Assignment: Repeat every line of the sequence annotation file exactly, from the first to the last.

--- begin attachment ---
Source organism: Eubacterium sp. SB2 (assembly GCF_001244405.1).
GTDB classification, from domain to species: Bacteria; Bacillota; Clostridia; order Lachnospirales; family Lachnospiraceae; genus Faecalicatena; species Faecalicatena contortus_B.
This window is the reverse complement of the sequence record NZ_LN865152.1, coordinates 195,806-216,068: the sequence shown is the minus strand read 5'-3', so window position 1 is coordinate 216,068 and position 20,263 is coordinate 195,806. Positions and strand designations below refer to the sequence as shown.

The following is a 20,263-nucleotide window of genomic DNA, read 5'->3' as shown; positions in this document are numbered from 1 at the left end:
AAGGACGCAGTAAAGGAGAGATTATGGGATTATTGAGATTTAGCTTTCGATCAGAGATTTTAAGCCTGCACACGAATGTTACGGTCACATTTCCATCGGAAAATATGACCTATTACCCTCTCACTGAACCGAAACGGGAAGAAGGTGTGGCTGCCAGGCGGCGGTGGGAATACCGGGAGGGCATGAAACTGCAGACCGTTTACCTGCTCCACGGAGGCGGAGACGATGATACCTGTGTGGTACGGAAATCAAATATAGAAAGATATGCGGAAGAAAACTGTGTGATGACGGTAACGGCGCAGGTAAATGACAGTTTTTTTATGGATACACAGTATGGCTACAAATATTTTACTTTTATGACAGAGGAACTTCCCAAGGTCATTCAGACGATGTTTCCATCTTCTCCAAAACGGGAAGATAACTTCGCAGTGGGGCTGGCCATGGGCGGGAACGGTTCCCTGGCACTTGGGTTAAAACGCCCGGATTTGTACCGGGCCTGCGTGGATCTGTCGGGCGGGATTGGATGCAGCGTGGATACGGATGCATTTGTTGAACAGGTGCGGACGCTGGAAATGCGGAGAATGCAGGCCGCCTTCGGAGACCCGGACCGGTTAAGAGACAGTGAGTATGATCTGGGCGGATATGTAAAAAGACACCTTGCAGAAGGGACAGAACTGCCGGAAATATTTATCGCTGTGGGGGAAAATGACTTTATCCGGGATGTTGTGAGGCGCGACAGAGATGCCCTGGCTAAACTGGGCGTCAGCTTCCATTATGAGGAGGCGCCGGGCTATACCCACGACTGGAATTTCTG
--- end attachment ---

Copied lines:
Source organism: Eubacterium sp. SB2 (assembly GCF_001244405.1).
GTDB classification, from domain to species: Bacteria; Bacillota; Clostridia; order Lachnospirales; family Lachnospiraceae; genus Faecalicatena; species Faecalicatena contortus_B.
This window is the reverse complement of the sequence record NZ_LN865152.1, coordinates 195,806-216,068: the sequence shown is the minus strand read 5'-3', so window position 1 is coordinate 216,068 and position 20,263 is coordinate 195,806. Positions and strand designations below refer to the sequence as shown.

The following is a 20,263-nucleotide window of genomic DNA, read 5'->3' as shown; positions in this document are numbered from 1 at the left end:
AAGGACGCAGTAAAGGAGAGATTATGGGATTATTGAGATTTAGCTTTCGATCAGAGATTTTAAGCCTGCACACGAATGTTACGGTCACATTTCCATCGGAAAATATGACCTATTACCCTCTCACTGAACCGAAACGGGAAGAAGGTGTGGCTGCCAGGCGGCGGTGGGAATACCGGGAGGGCATGAAACTGCAGACCGTTTACCTGCTCCACGGAGGCGGAGACGATGATACCTGTGTGGTACGGAAATCAAATATAGAAAGATATGCGGAAGAAAACTGTGTGATGACGGTAACGGCGCAGGTAAATGACAGTTTTTTTATGGATACACAGTATGGCTACAAATATTTTACTTTTATGACAGAGGAACTTCCCAAGGTCATTCAGACGATGTTTCCATCTTCTCCAAAACGGGAAGATAACTTCGCAGTGGGGCTGGCCATGGGCGGGAACGGTTCCCTGGCACTTGGGTTAAAACGCCCGGATTTGTACCGGGCCTGCGTGGATCTGTCGGGCGGGATTGGATGCAGCGTGGATACGGATGCATTTGTTGAACAGGTGCGGACGCTGGAAATGCGGAGAATGCAGGCCGCCTTCGGAGACCCGGACCGGTTAAGAGACAGTGAGTATGATCTGGGCGGATATGTAAAAAGACACCTTGCAGAAGGGACAGAACTGCCGGAAATATTTATCGCTGTGGGGGAAAATGACTTTATCCGGGATGTTGTGAGGCGCGACAGAGATGCCCTGGCTAAACTGGGCGTCAGCTTCCATTATGAGGAGGCGCCGGGCTATACCCACGACTGGAATTTCTG